Buses depart North Shields ferry terminal every 30 minutes from 9.57am until 3.27pm. The service from Whitley Bay Metro station departs from 10.20am until 3.50pm.

The Seasider is operational on Saturdays, Sundays and bank holidays plus school holidays (from Tuesday 28 May to Friday 31 May as well as from Monday 22 July until Friday 30 August). There will be no service on Sunday 8 September, the day of the Great North Run.

This animation shows some of the highlights along the Seasider’s route.

The Seasider open-topped bus.
The Seasider open-topped bus.

Seasider ticket prices

Single tickets for the seasider are priced at £2.50. All-day tickets, enabling guests to hop-on and hop-off at stops along the route are £4. Family day tickets, valid for up to two adults and three children, cost £8.

Travel is free-of-charge with a Tyne and Wear Concessionary Travel Pass.

With an Under-16 Pop card single tickets are priced at 60 pence while day tickets cost £1.10.

The route is dog friendly. Pet dogs can travel free-of-charge.

A number of passes, including Day Rover tickets, are valid on the Seasider (see the Nexus, Stagecoach North East and Network One websites for details.)

King Edward's Bay at Tynemouth.
King Edward’s Bay at Tynemouth.

Discounts with Seasider tickets

Seasider ticket holders are entitled to the following discounts (see the Stagecoach website for full conditions of use):

25 per cent off (up to two) adult tickets for entry to Tynemouth Priory and Castle.

£2 off (up to two) tickets for entry to the Blue Reef Aquarium at Tynemouth.

20 per cent off food at Trenchers restaurant at the Spanish City in Whitley Bay.

25 per cent off Black Storm products at the Storm Cellar bottle shop and tasting room in Whitley Bay.

The gun at Tynemouth Priory and Castle.
The gun at Tynemouth Priory and Castle.

Visiting North East England

See the Visit North East England website for ideas about places to visit in the region. The Visit England website also has information about attractions and events.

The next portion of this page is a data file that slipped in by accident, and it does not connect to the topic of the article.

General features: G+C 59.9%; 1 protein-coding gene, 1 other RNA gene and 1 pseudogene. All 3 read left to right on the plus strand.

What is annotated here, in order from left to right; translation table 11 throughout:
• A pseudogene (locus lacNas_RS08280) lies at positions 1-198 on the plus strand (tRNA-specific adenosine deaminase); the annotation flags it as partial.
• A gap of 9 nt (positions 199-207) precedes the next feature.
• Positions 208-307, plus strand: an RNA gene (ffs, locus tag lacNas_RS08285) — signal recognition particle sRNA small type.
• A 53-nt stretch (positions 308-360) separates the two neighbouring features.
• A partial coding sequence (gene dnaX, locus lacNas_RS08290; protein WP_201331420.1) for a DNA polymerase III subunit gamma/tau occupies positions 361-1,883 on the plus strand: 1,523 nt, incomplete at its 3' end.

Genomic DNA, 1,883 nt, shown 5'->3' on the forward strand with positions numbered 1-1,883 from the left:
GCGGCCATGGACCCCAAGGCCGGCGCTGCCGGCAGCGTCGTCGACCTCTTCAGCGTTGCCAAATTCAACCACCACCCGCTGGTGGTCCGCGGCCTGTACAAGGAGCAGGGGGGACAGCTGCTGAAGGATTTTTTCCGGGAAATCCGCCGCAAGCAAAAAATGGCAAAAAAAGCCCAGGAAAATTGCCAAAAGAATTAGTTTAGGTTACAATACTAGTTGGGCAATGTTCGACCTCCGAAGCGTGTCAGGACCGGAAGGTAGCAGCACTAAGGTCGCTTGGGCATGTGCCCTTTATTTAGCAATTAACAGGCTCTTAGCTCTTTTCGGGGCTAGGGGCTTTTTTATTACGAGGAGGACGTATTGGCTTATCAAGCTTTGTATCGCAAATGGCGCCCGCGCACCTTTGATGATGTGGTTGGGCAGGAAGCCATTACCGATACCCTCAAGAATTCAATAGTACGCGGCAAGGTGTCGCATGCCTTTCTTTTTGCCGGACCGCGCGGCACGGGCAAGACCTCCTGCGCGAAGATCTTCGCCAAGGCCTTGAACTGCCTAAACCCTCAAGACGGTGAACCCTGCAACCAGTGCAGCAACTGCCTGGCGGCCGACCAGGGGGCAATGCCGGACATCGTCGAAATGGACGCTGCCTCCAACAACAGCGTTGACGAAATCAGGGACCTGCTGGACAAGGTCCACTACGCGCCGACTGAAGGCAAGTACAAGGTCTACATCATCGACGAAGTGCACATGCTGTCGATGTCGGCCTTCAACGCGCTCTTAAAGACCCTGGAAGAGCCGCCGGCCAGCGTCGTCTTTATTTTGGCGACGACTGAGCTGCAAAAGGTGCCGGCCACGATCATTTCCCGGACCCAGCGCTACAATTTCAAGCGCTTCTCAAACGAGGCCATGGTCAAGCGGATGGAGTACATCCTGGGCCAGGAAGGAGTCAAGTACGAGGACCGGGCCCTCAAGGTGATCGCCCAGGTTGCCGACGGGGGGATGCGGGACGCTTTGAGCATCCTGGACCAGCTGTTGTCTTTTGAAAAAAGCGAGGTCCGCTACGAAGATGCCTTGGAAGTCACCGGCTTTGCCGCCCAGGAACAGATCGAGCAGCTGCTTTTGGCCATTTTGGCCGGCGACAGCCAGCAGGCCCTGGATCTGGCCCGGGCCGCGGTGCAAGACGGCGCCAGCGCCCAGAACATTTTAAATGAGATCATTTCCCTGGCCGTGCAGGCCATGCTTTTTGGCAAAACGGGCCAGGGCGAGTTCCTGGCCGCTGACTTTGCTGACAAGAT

You can also find ideas about things to do and see in earlier posts here on Go Eat Do, including this look at things to do during a walk in Newcastle.

Stuart Forster, the author of this post, is from Sunderland, lives in North East England and is an award-winning travel writer.

Photographs illustrating this post are by Why Eye Photography. Call 07947 587136 to commission a shoot.

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Pin this on Pinterest for later. The Seasider, the open-topped bus that runs along the coast of North East England between North Shields and Whitley Bay.
Pin this on Pinterest for later. The Seasider, the open-topped bus that runs along the coast of North East England between North Shields and Whitley Bay.

6 Comments

  • Geoff Moore

    April 30, 2019 at 16:45 Reply

    Nice post, very detailed. Will give it a try next time I am in the area.

    • Stuart Forster

      May 1, 2019 at 10:41 Reply

      Do. The upper deck is a good place to photograph the region’s beaches.

  • Nell (Pigeon Pair and Me)

    May 2, 2019 at 13:13 Reply

    Funnily enough, we were in Whitley Bay over Easter, and I saw the Seasider come trundling past! I did wonder about it – thanks for elucidating.

    • Stuart Forster

      May 3, 2019 at 15:44 Reply

      Glad to have been of help!

  • Karen Palmer

    August 16, 2019 at 21:35 Reply

    My friend and I and our two sons are thinking about a full day out, starting from getting a bus from our homes in Sunderland , to Sunderland City Centre, then hopping on a bus to South Shields, then travelling on the Shields Ferry over to North Shields, when there, jumping on the Seasider bus to Whitley Bay and maybe stopping off en route at Tynemouth, but ultimately ending up in Whitley Bay. Journey back, maybe the same mode of transport or we may decide to get the Metro instead. Fingers crossed the weather will be lovely next week, so we are able to do this and a very big thanks for letting us know that we can use a Day Rover ticket on the Seasider bus, as it will be cheaper for us to buy a family ticket for £15.50 for the 4 of us, rather than buying 2 adult tickets at £7.80 each and the kids using their Pop passes at £1.10 each.

    • Stuart Forster

      August 17, 2019 at 15:34 Reply

      Enjoy your day out! Hopefully the weather will be lovely.